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Old March 31, 2019, 09:55 PM   #3
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Join Date: July 22, 2010
Location: Madison, Wisconsin
Posts: 667
I also hang out on a chat board devoted entirely to rimfire firearms; the ruger 10/22 folks sort of rule the roost.

Myself, I have a long running thread where I shoot a sample group, make a change, note the cost, and compare the improvements in accuracy.

The “through pin” method Dale describes is an attempt to stabilize the receiver that is done when free-floating the barrel as the 10/22 is only mounted with one screw through the soft birch stock.

The latest trend is to install a tang L bracket to the back of the receiver, inlet the stock and epoxy bed the receiver. It’s going to be more stable and easy to get a repeatable solid mount than horizontal pins, but it’s just another way to do the same job.

However... if one is going to all that trouble, it’s better to simply buy an after market receiver with an integral tang machined in and an integrated scope rail.

Most all Rugers still ship with the stock trigger, only a few rare ones ship with the improved bx trigger (which is supposed to be darned near okay. One is in the mail to me right now.) Everyone agrees that any serious serious target 10/22 has a $200 Kidd 2 stage trigger. For about half that, there are several 1 stage triggers that people argue is comparable to the 1 stage Kidd trigger. The bx trigger is half of that, or $50.

Even throwing in an improved aftermarket bolt assembly, recoil spring, pins, decent barrel and custom stock... it’s a little cheaper to build your own fancy “ruger” with an $800 budget.

Some people have no interest in kitting together their own target rifle, word on the street seems to be generally positive about the Ruger Competition except that:
A. For that price you could kit something up a lot nicer or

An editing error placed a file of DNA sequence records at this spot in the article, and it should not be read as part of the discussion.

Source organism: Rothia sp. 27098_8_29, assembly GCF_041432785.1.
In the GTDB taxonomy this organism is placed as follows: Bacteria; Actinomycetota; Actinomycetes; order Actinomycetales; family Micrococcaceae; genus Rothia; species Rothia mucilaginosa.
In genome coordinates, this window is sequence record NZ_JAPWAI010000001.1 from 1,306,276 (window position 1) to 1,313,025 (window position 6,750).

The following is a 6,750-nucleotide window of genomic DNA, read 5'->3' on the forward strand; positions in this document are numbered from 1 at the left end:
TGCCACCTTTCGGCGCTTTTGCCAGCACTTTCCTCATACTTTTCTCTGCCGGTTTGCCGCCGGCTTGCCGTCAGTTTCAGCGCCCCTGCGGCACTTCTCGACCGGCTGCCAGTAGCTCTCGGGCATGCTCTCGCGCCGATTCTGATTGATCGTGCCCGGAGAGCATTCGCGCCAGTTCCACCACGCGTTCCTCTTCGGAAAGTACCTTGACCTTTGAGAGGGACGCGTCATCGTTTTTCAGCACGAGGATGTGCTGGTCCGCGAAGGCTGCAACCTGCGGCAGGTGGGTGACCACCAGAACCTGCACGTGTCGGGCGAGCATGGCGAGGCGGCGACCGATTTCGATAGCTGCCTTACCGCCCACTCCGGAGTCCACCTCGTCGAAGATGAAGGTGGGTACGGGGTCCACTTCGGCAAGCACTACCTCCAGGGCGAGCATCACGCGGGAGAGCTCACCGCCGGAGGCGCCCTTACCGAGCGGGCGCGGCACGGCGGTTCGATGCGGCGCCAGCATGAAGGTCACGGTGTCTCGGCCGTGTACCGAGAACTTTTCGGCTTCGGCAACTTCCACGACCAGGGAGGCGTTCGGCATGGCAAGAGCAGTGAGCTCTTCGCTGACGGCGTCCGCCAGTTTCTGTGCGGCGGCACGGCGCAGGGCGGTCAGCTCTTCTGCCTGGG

B. For that price You could have a CZ bolt gun and scope that shoot rings around it

My own project is my attempt at finding the sweet spot in the price/performance curve.

Starting from a stock gun, better iron sights help my old eyes a little. A good scope is an immense improvement in reducing group size. Something like 4 inch to 2 inch groups at 50 yards.

Next, I free floated the barrel from the stock and barrel band. Then, after testing .22 ammo, I was able to get 1.125 inch groups.

But then I found a problem: loosening the receiver the retightening M.A.D. the groups string fairly horribly. I just did a very detailed inspection and found that the bedding of the receiver is hit-or-miss: there were some high spots allowing the receiver to rock and I assume the receiver/barrel interface to flex. I did a little improvement to the inletting and the result seems much more solid.

I am waiting for a bx trigger to arrive. I will attempt more accuracy tests with the new trigger and minor woodworking fix.

An aluminum bedding post is on order. I will bed the receiver soon. No tang hold down as it would interfere with the rear “cleaning hole” I drilled in the receiver. Ya drill a hole in the back of the receiver so every 1000 rounds or so you can clean with a rod from the breech without pulling off the barrel.

I am thinking that a careful bedding job will be nearly as good as a tang mounting screw and part of me is drawing the line where I feel it’s no longer a “10/22” but becomes a new design.

A long time ago, I built an ar-15 varmint rifle that was easily sub-moa at 100 yards. I am now appreciating the genius of the AR design features:

1. Barrel screws in such that free floating a barrel is simple stupid and the barrel to receiver interface is rock solid.

2. “Floppy” butt stock/buffer tube put practically no stress on the receiver. The receiver is practically free floating, too.

3. Pistol grip further sort of isolates the receiver from the shooters hand, about as much as can be.

Adding that one can handload .223 and can’t control the load of rimfire ammunition except by trial and error and hunt and peck... I can see how one can basically redesign the entire 10/22 platform except....

It was built to be an affordable knock around hunting rifle. I want to see what mine can do with a budget under $300.

With the bx trigger and scope, I am skirting $290 including all taxes and shipping costs.

My control rifle is a brand new cz 455 bolt action with .22 and .17 barrels I got for $510. So far, the 500$ cz has outshot the $200 ruger. But the little ruger is closing the gap.
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